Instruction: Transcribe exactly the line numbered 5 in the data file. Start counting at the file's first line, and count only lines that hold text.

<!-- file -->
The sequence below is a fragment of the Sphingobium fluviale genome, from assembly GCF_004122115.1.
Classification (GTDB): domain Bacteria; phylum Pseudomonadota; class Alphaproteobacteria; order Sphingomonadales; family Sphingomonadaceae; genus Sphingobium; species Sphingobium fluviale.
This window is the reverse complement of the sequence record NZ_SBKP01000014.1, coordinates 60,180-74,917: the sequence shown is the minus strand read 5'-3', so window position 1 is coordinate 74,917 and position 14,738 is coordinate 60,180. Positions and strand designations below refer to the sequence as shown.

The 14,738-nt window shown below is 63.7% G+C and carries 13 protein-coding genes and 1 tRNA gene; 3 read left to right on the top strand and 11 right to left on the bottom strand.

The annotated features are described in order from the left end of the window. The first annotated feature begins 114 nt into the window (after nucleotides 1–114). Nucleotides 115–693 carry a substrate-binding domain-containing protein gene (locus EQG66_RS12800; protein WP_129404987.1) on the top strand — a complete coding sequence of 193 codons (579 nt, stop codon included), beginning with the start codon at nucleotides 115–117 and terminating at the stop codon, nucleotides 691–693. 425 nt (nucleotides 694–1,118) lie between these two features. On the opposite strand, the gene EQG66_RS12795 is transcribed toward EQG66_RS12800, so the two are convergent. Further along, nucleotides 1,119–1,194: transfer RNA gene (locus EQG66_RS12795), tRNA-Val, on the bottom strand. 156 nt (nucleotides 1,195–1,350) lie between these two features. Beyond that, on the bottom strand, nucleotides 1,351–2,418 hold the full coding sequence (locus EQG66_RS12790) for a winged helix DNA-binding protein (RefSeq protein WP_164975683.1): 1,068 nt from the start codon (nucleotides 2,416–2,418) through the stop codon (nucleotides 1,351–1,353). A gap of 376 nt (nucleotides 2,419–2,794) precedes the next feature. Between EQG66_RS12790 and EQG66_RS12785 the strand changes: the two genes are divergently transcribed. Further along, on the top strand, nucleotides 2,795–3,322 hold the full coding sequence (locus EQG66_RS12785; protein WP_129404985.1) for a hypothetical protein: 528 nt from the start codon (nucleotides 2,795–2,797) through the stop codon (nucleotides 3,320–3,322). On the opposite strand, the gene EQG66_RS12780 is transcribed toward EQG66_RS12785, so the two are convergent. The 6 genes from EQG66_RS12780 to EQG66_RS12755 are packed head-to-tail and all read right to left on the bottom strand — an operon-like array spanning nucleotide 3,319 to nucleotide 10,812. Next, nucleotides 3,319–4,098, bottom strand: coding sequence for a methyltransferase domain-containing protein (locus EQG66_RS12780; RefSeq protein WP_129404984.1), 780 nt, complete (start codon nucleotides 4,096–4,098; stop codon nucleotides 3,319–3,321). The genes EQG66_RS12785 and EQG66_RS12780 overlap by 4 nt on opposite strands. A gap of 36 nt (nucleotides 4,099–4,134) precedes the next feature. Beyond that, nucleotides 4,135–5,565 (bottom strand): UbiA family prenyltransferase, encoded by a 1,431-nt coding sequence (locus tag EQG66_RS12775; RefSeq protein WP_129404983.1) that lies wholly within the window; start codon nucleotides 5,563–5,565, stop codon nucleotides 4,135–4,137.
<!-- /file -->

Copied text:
The annotated features are described in order from the left end of the window. The first annotated feature begins 114 nt into the window (after nucleotides 1–114). Nucleotides 115–693 carry a substrate-binding domain-containing protein gene (locus EQG66_RS12800; protein WP_129404987.1) on the top strand — a complete coding sequence of 193 codons (579 nt, stop codon included), beginning with the start codon at nucleotides 115–117 and terminating at the stop codon, nucleotides 691–693. 425 nt (nucleotides 694–1,118) lie between these two features. On the opposite strand, the gene EQG66_RS12795 is transcribed toward EQG66_RS12800, so the two are convergent. Further along, nucleotides 1,119–1,194: transfer RNA gene (locus EQG66_RS12795), tRNA-Val, on the bottom strand. 156 nt (nucleotides 1,195–1,350) lie between these two features. Beyond that, on the bottom strand, nucleotides 1,351–2,418 hold the full coding sequence (locus EQG66_RS12790) for a winged helix DNA-binding protein (RefSeq protein WP_164975683.1): 1,068 nt from the start codon (nucleotides 2,416–2,418) through the stop codon (nucleotides 1,351–1,353). A gap of 376 nt (nucleotides 2,419–2,794) precedes the next feature. Between EQG66_RS12790 and EQG66_RS12785 the strand changes: the two genes are divergently transcribed. Further along, on the top strand, nucleotides 2,795–3,322 hold the full coding sequence (locus EQG66_RS12785; protein WP_129404985.1) for a hypothetical protein: 528 nt from the start codon (nucleotides 2,795–2,797) through the stop codon (nucleotides 3,320–3,322). On the opposite strand, the gene EQG66_RS12780 is transcribed toward EQG66_RS12785, so the two are convergent. The 6 genes from EQG66_RS12780 to EQG66_RS12755 are packed head-to-tail and all read right to left on the bottom strand — an operon-like array spanning nucleotide 3,319 to nucleotide 10,812. Next, nucleotides 3,319–4,098, bottom strand: coding sequence for a methyltransferase domain-containing protein (locus EQG66_RS12780; RefSeq protein WP_129404984.1), 780 nt, complete (start codon nucleotides 4,096–4,098; stop codon nucleotides 3,319–3,321). The genes EQG66_RS12785 and EQG66_RS12780 overlap by 4 nt on opposite strands. A gap of 36 nt (nucleotides 4,099–4,134) precedes the next feature. Beyond that, nucleotides 4,135–5,565 (bottom strand): UbiA family prenyltransferase, encoded by a 1,431-nt coding sequence (locus tag EQG66_RS12775; RefSeq protein WP_129404983.1) that lies wholly within the window; start codon nucleotides 5,563–5,565, stop codon nucleotides 4,135–4,137.